I remember when my son had his high school group projects 5-6 years ago, the house used to be filled with his friends who crammed into his room to complete the project in multiple sittings. Some did group discussions, some online research, some drew, some wrote or printed… Of course during these project sessions, the snack jar and soda consumption would invariably increase…
Having lived through that era, the same group project syndrome has started again this year with my daughter now in high school. Interestingly, the difference is that this time the collaboration is virtual. Google docs, Skype video and Facebook chat are in, cramming into a room is out. We are living in an age of rapid technology evolution which is changing the way children study, collaborate and build their personalities. The digital world is their second nature, collaboration their first.
We are seeing the beginning of how technology impacts and will change our education system. Its rapid infusion is fundamentally driving the change across educational content creation, distribution and instruction methods. Content creation is no longer limited to a few authors or publishing houses. It has adopted a crowd sourcing model where anyone with expertise in any subject is capable of creating written or multimedia content and publishing it on the internet. It has become a great source of supplemental knowledge in addition to what is taught via traditional methods in school. The very genesis of Khan Academy lies in the model, which is expected to revolutionize the education sector by creating a virtual schooling system which is free. The potential of this model is evident in Khan Academy’s video library with 3,500 videos on various topics such as math, science, humanities, finance, economics and more. They have delivered a staggering 203+ million lessons. It is fast becoming second nature for high school students to refer to Khan Academy on any given and relevant topic, to better understand the concept or to simply reinforce the learning. It is on track to become their first source much sooner rather than later.
The internet is also challenging the traditional instruction methods at high schools in which teachers would explain a topic in the classroom and students would reinforce the concepts through homework after school. With video lectures available on the net, instruction is leaning towards students to prepare for a topic beforehand and then solve problems in the classroom assisted by the teacher. Flip teaching is already making inroads into the K-12 education system with encouraging results. In a survey of teaching trends, 43% of respondents currently use or plan to try the flipped classroom model and 13% plan to completely adopt it within the next 5 years. Furthermore, in terms of assessing student performance online, 46% of schools plan to implement an online system within the next 5 years. The same survey also captured that 37% of K-12 schools will move to completely digital textbooks within the next 1-5 years, while 57% are either already using or would start to use digital textbooks within the next 12 months.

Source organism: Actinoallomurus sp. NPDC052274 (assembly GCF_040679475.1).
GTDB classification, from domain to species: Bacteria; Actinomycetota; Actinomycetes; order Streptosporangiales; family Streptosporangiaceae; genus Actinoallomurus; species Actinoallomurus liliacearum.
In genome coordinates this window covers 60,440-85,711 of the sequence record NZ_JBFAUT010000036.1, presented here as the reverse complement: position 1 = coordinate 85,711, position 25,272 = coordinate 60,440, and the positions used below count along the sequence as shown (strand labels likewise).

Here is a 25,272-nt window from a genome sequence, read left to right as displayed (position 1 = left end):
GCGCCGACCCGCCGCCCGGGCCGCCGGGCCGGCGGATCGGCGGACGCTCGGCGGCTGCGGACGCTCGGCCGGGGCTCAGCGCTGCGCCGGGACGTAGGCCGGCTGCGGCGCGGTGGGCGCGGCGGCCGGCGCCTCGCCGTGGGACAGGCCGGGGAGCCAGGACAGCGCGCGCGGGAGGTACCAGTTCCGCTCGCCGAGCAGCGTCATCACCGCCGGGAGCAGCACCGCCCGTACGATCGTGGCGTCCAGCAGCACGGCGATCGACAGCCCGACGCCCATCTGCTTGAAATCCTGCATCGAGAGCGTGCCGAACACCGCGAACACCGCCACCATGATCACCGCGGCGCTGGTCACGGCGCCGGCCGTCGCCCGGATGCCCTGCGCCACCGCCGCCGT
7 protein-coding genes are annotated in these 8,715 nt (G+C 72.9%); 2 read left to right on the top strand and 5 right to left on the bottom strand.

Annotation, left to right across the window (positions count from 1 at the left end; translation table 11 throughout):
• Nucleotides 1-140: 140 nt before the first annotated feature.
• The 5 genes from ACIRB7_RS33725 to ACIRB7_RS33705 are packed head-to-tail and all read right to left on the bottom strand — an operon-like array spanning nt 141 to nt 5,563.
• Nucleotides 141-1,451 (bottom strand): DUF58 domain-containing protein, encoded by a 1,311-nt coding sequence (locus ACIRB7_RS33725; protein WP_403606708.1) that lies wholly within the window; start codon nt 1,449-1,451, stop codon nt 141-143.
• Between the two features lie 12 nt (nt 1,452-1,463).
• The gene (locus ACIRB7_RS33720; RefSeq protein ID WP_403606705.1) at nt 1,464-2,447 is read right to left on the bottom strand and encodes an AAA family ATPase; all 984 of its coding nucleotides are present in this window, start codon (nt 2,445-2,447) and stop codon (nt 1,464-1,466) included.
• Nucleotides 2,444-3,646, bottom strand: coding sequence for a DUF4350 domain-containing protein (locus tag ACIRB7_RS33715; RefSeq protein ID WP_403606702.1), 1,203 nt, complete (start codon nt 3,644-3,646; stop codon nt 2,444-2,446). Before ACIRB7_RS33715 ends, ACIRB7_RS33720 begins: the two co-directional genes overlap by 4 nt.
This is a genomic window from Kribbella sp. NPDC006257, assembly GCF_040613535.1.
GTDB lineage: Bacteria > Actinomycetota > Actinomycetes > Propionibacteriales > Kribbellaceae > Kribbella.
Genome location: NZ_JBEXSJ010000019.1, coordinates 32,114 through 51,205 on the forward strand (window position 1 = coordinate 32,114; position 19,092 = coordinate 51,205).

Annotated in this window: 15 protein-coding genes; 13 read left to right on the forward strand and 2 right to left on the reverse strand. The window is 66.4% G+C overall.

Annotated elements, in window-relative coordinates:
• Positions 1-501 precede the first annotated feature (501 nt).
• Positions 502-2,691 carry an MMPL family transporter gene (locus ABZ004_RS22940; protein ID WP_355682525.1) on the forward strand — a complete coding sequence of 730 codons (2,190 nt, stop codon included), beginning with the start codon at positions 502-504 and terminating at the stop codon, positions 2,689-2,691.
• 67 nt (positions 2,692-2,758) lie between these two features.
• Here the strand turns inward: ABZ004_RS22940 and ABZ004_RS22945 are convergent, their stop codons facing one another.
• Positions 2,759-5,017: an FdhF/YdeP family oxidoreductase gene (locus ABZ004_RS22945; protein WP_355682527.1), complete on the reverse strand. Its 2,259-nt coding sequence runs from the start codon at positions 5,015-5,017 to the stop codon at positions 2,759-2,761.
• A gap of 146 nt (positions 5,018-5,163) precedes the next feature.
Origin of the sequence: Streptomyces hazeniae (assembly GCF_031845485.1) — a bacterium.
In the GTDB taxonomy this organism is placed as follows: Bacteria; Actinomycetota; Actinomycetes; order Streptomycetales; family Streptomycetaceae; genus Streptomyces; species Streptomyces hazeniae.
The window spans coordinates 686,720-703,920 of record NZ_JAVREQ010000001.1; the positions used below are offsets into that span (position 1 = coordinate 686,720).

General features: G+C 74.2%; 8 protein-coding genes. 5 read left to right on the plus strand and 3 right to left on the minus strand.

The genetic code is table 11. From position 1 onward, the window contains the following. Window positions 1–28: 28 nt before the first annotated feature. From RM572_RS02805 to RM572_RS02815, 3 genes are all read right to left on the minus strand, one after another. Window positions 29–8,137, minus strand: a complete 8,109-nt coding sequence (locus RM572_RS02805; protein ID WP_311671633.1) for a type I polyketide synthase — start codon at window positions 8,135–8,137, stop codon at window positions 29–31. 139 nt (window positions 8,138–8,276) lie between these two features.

Technology-enabled high school education also has far-reaching potential to change the world around us for the better. The potential impact to developing economies is significant. Many of them have heavily invested in network and telecom infrastructure, and today have pervasive basic cell phone coverage. High-speed broadband access will certainly be the next step, followed by the availability of educational content in local languages. Making self-learning through online methods an integral part of secondary education will bring about far-reaching change and promote faster development. The vast availability of educational content has the potential to expand curiosity and interests much earlier in life for many, and will drive more informed career choices as well.
The advancing world of secondary education certainly has tremendous possibilities for the citizens of tomorrow… They enable seamless collaboration, across groups, regions and cultures, and this learning will hopefully translate well for them in the professional world.